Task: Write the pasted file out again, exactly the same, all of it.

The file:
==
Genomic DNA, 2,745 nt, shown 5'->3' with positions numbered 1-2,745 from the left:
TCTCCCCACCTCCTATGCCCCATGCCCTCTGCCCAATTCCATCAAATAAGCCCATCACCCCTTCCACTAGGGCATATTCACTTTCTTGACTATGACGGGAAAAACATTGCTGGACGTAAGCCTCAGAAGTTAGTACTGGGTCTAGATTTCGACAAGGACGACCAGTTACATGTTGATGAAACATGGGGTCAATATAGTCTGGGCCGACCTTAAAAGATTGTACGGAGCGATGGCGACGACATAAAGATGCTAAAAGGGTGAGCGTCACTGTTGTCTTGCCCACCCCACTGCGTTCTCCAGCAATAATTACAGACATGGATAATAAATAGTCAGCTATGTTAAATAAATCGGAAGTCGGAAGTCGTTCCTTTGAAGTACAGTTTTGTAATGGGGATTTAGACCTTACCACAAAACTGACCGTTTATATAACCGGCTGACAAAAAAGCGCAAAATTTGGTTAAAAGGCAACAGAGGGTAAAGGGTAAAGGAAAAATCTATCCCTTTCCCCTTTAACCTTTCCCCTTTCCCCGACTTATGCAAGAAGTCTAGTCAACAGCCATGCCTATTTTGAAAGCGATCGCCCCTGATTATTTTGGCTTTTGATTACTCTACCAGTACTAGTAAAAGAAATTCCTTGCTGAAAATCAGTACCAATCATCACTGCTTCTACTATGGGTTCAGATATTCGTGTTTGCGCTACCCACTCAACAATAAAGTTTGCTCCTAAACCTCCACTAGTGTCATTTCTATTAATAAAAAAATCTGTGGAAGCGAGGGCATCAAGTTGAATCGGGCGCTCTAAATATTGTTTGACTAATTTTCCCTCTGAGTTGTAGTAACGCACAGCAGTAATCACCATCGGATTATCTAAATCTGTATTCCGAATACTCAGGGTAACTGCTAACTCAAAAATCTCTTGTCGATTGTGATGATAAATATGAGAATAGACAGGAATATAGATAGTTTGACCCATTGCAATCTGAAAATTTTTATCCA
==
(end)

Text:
Genomic DNA, 2,745 nt, shown 5'->3' with positions numbered 1-2,745 from the left:
TCTCCCCACCTCCTATGCCCCATGCCCTCTGCCCAATTCCATCAAATAAGCCCATCACCCCTTCCACTAGGGCATATTCACTTTCTTGACTATGACGGGAAAAACATTGCTGGACGTAAGCCTCAGAAGTTAGTACTGGGTCTAGATTTCGACAAGGACGACCAGTTACATGTTGATGAAACATGGGGTCAATATAGTCTGGGCCGACCTTAAAAGATTGTACGGAGCGATGGCGACGACATAAAGATGCTAAAAGGGTGAGCGTCACTGTTGTCTTGCCCACCCCACTGCGTTCTCCAGCAATAATTACAGACATGGATAATAAATAGTCAGCTATGTTAAATAAATCGGAAGTCGGAAGTCGTTCCTTTGAAGTACAGTTTTGTAATGGGGATTTAGACCTTACCACAAAACTGACCGTTTATATAACCGGCTGACAAAAAAGCGCAAAATTTGGTTAAAAGGCAACAGAGGGTAAAGGGTAAAGGAAAAATCTATCCCTTTCCCCTTTAACCTTTCCCCTTTCCCCGACTTATGCAAGAAGTCTAGTCAACAGCCATGCCTATTTTGAAAGCGATCGCCCCTGATTATTTTGGCTTTTGATTACTCTACCAGTACTAGTAAAAGAAATTCCTTGCTGAAAATCAGTACCAATCATCACTGCTTCTACTATGGGTTCAGATATTCGTGTTTGCGCTACCCACTCAACAATAAAGTTTGCTCCTAAACCTCCACTAGTGTCATTTCTATTAATAAAAAAATCTGTGGAAGCGAGGGCATCAAGTTGAATCGGGCGCTCTAAATATTGTTTGACTAATTTTCCCTCTGAGTTGTAGTAACGCACAGCAGTAATCACCATCGGATTATCTAAATCTGTATTCCGAATACTCAGGGTAACTGCTAACTCAAAAATCTCTTGTCGATTGTGATGATAAATATGAGAATAGACAGGAATATAGATAGTTTGACCCATTGCAATCTGAAAATTTTTATCCA